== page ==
The insurer and its employees must be just, reasonable, and compliant with state regulations. They are obligated to conduct a timely, thorough, and unbiased investigation of your losses and claims. They must work with you to adjust your claim and pay what they owe fairly, promptly, and in full compliance with the policy and relevant laws.
Pros and Cons of Giving a Statement
If you are confident that you can give an accurate and truthful account of what happened during the accident, then providing a statement can help speed up the claims process. In such cases, providing a recorded statement can be beneficial as it can provide the insurance company with the necessary information to process your claim quickly and efficiently. It allows you to provide evidence directly to substantiate your claim.
However, providing a recorded statement can be risky, as anything in your statement can be used against you. Some risks associated with providing a recorded statement include:
Inconsistencies with other evidence can harm your chances of receiving compensation for your injuries if you accidentally say something that is not true. Insurance adjusters may ask questions that are misleading or confusing, so it is essential to be cautious when answering them.
Admissions Against Interest
During a recorded statement, you may unintentionally admit fault or liability, which can reduce or eliminate the compensation you receive for your injuries.
Insurance adjusters may misinterpret or misconstrue what you say during a recorded statement, which can result in the insurance company denying your claim or reducing the amount of compensation you receive.
Recorded statements are usually conducted shortly after the accident, when you may still be in shock or have limited information about what happened. Consequently, you may give incomplete or inaccurate information, which can harm your case.
Practical Tips for Dealing With Insurance Companies
If you are required by your insurance company to give a statement, it's important to know when to hire a personal injury lawyer in Bloomington, as well as other tips to follow.
Contact a Lawyer
You should contact a lawyer as soon as possible. Your lawyer can represent your best interests and help you prepare for insurance adjuster questions. A legal representative will also know how much to ask for in a personal injury settlement.
Give Concise Answers
When answering a question, be concise and stick to the topic without providing extra details. Only explain if asked to do so. Even then, keep it brief and to the point. Don't offer any information that hasn't been asked for, even if you think it will help your situation. Leave anything that is left unsaid to your lawyer to handle.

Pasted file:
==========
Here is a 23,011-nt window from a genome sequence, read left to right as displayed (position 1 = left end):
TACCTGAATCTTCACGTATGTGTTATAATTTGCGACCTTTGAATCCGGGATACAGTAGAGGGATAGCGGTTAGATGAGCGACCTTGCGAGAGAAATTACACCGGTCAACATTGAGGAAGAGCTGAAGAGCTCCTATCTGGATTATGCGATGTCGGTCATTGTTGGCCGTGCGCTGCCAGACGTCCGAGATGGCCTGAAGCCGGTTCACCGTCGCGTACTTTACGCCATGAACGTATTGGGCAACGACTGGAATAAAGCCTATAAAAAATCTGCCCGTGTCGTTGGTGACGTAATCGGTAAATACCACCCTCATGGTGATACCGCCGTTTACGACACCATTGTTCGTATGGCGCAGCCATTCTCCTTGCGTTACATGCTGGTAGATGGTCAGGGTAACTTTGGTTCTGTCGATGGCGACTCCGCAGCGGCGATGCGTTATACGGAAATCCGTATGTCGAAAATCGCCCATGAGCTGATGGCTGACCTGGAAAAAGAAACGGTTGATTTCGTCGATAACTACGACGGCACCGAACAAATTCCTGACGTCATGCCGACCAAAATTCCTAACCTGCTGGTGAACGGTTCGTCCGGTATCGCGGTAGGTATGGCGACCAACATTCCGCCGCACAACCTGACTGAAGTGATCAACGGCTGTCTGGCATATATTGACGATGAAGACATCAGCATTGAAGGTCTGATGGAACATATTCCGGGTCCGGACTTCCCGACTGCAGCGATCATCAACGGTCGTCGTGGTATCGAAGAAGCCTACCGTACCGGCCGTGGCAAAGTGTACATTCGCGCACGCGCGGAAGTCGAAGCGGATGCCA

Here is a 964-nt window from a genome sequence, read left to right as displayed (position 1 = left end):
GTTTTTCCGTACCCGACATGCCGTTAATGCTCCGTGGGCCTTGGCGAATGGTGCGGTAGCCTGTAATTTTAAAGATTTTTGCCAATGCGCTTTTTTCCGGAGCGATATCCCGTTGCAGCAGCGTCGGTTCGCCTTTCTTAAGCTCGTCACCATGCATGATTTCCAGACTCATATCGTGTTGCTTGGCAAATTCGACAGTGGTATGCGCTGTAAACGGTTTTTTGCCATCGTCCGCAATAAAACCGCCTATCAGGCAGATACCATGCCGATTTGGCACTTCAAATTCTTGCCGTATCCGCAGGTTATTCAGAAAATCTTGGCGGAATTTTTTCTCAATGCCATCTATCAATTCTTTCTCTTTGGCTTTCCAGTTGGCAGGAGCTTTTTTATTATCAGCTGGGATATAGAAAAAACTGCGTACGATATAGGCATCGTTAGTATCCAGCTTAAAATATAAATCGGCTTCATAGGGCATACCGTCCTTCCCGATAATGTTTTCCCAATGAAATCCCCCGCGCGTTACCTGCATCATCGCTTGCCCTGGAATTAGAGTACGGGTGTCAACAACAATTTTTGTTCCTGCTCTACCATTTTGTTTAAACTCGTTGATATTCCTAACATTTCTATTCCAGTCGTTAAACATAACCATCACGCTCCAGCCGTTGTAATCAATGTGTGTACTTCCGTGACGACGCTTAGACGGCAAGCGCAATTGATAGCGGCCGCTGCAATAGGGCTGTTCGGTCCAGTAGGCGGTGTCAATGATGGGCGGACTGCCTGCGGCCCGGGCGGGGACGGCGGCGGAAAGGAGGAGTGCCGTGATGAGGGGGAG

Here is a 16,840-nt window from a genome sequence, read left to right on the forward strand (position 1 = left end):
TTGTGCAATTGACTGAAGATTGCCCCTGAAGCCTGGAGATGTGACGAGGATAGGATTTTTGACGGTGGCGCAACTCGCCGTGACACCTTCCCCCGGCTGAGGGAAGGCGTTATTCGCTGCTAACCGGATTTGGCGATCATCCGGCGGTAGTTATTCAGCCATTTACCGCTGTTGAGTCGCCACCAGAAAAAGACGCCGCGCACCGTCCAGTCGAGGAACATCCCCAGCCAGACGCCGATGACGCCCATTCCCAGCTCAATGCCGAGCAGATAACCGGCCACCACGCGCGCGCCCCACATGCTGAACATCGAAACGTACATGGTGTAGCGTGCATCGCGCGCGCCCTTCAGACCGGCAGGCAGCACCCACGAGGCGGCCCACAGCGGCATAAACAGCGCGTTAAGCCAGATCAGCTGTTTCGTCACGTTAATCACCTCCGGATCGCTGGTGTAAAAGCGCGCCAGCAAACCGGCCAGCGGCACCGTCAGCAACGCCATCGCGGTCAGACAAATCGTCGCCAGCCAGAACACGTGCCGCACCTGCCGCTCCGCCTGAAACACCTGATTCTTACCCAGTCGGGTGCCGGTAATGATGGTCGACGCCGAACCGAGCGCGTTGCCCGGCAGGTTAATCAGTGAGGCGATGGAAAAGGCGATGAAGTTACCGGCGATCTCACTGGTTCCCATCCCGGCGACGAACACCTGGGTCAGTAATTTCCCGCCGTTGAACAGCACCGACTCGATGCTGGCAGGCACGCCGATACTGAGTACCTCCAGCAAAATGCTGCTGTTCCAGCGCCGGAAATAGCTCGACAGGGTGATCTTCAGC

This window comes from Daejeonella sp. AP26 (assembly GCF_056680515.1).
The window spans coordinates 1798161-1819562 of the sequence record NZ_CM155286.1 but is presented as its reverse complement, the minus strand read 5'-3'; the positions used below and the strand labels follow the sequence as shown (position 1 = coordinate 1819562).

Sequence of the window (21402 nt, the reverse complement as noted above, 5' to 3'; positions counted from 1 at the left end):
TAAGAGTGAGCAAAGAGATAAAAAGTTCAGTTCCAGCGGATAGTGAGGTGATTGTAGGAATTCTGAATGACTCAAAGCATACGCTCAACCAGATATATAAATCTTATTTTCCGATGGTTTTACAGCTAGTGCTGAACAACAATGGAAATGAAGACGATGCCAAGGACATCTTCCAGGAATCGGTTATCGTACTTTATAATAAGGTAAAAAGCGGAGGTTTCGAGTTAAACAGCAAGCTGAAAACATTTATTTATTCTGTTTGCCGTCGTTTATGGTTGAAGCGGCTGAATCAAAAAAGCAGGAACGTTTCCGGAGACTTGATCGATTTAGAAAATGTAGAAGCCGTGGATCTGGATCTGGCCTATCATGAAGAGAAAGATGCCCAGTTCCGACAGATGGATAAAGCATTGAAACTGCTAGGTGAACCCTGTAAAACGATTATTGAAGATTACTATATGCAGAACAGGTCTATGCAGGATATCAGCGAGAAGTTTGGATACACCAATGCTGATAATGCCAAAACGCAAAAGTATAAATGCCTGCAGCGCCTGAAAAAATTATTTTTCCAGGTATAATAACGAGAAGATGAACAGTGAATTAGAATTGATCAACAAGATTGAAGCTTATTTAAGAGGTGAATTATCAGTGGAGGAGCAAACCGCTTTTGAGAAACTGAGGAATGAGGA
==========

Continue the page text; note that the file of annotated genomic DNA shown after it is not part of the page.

Never Admit Fault
Admitting to fault can negatively impact your claim, or cause you to lose it entirely.
Don't Downplay Your Injuries
It can take several days for an injury to become apparent after an accident. Informing your insurance agent that you're not experiencing any injuries, may have a negative impact on your potential compensation for your injuries.
If You're Unsure, Refuse to Answer
When asked a question, it's better to firmly state “I don't know” instead of giving an ambiguous reply like “maybe” or “I guess so.”
Avoid Discussing Your Injuries or Your Medical Prognosis
Both situations are ongoing and may change over time. To ensure that everything is handled properly, it's best to have your lawyer take care of it for you. Don't sign any documents from the insurance company without first consulting your lawyer, such as medical records release forms.
Don't Let the Insurance Agent Rush You into a Settlement
Since you might need the money for repairs or medical expenses, it may be tempting to accept an early settlement. Don’t let them pressure you into accepting a settlement that is too low,
Don't Assume That Your Insurance Agent Is on Your Side
When considering whether to give a statement to the other driver’s insurance company, remember that insurance companies often try to minimize claim payouts. There may be situations where your own insurance company doesn't prioritize your best interests. For instance, when the at-fault driver in a car accident has no insurance coverage, your insurer may have to pay the claim on their behalf. In such cases, your insurance company may not be aligned with your best interests.